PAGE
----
Inspired by a native american artifact, the labyrinth spheres nestle easily in your palm and can be traced with a fingernail, toothpick or fingertip.  This original design was inspired by the action of wind and waves on flotsam at a beach.
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Spirit Labyrinth Ball

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Product Description

Inspired by a native american artifact, the labyrinth spheres nestle easily in your palm and can be traced with a fingernail, toothpick or fingertip. This original design was inspired by the action of wind and waves on flotsam at a beach. Below, both an Artist’s Statement and Meditation relating this unique design are provided.

About the cast labyrinths:

Each of my labyrinth designs are created from original art pieces. I work with wood, clay, wax, plaster and other materials depending on the complexity and intended use of the designs. Once the originals are ready, I meticulously create molds that capture the texture and feel of the originals. The molds are left to set for several days while they cure and then carefully the originals are removed. Test casts are performed looking for errors. Usually a design requires 2-3 mold trials before it comes out looking the way I was hoping it would. Once the mold is completed, casting can begin. Each design tends to have its own individual quirks about how it wants to be poured and demolded. The finished plaster castings air dry and then are painted. I work in plaster because it helps keep the costs down – I don’t consider these original art, I think of them as “accessible” art. Something that doesn’t break anyone’s budget to enjoy and still allows me to keep being creative. I hope you enjoy them!

Artist’s Statement:

As an artist, I tend to get fascinated by things. Several summers ago while visiting family, we went to Edisto Beach in South Carolina. Everywhere I looked, I seemed to see spirals repeated. Broken tulip shells with their interiors laid bare. The water’s light foam swirling as it eddied in the sand. The last day wee took an early morning walk and all across the sand lay lightly traced patterns of the tide’s retreat. IT was as though God had etched an intricate lacework for my children’s wonder.

Once home, I swirled patterns of pebbles, sand and flotsam across slate tiles struggling to give voice to the thoughts dancing through my head. The labyrinth is one of the results…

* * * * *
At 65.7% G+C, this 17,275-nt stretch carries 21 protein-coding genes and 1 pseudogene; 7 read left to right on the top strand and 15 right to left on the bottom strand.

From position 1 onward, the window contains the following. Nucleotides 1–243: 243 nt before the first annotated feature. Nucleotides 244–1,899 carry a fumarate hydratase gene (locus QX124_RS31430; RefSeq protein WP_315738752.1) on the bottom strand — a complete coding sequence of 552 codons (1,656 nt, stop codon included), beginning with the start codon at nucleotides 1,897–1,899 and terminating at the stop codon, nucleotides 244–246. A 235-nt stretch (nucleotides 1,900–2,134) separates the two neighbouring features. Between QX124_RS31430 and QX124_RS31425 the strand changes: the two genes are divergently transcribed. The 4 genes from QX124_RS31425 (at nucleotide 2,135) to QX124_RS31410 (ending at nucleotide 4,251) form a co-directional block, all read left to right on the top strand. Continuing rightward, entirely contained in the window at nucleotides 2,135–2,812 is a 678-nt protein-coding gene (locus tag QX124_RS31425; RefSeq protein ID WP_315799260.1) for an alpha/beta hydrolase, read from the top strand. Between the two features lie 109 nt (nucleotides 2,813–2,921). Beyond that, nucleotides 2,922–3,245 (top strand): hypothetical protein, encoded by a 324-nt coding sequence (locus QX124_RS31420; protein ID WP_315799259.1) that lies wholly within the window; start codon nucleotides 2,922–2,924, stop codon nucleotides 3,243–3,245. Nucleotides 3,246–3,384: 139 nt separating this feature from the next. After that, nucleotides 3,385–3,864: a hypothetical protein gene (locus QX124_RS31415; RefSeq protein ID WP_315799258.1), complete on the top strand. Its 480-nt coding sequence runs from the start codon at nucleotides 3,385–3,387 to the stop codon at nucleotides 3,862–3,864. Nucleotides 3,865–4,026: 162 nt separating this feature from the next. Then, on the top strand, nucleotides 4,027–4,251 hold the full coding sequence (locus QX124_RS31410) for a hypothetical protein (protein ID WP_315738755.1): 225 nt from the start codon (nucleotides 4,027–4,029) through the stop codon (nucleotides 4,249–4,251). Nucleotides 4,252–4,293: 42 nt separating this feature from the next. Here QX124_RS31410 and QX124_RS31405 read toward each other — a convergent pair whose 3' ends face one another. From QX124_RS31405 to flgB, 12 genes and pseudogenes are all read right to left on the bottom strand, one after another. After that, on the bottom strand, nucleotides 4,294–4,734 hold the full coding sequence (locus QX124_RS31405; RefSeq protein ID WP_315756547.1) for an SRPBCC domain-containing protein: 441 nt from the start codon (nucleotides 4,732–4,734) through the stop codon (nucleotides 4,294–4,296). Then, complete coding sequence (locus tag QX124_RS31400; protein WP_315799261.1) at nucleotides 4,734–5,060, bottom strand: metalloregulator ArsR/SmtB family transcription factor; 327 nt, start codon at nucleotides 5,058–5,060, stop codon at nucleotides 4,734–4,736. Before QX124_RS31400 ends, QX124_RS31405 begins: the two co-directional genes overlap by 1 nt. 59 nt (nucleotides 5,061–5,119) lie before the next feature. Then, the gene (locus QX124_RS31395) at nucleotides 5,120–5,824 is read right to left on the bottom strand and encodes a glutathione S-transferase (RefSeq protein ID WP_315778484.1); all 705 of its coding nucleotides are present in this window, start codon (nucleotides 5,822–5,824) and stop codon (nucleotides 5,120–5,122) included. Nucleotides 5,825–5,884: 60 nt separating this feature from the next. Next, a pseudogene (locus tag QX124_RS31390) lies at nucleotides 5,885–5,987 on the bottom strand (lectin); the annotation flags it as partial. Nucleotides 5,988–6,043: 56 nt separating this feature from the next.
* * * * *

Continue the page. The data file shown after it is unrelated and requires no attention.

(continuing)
A Meditation for the Spirit Labyrinth:

There is a part of me that longs for unbroken connection to the eternal. Some days it feels like there is an umbilical cord grounding me in God, some days I feel cut loose. Labyrinths are such a beautiful expressions of our connection to God, no matter how I “feel” that day.

The labyrinth’s path is a single winding tracery that begins with our outstretched hand and culminates at Jesus’s living water. It’s a channel that carries it from God to us. Its a path, narrow and meandering, led by the Spirit where our souls are made supple as we bend to the Spirit’s will. The path is the eddies of the wind, the breath of God that hovered over the deep and created everything – recreating us as we seek God. The path is the swirling waters of baptism as we are refreshed and washed clean to approach the Throne of Grace. The path is our willingness to be led, to be turned back on ourselves over and over that we might see what we really are. The path is the cord, the thread of faith that we grasp so tightly to, the sacred secret way to God given to us by Love. We walk inwards with our burdens of doubts, troubles – we wash in the water of life at the center, the tears shed by God for us through the suffering of the Son that offered us grace and redemption. Clean, we rest in the presence of God.

Thirsty no longer, we re-travel the path with a God’s eye view of how we came. Having met with God and been refilled, we walk out with hands firmly grasping that umbilical cord of life that connects us to our eternal creator and life giver. We are reborn to ourselves – washed, renewed, recreated, fed…

A cup overflowing with one hand lifted up to God, our other free to offer the water to others.

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  • LydiaI used to go to Grace Cathedral in San Francisco t
  • LuigiLabyrinth walking is a spauitril journey to me .I
  • AlyciaCharlotte,I just watched an eospide of “Explore
  • KadirWow. What a powerful post! I love how you bruoght

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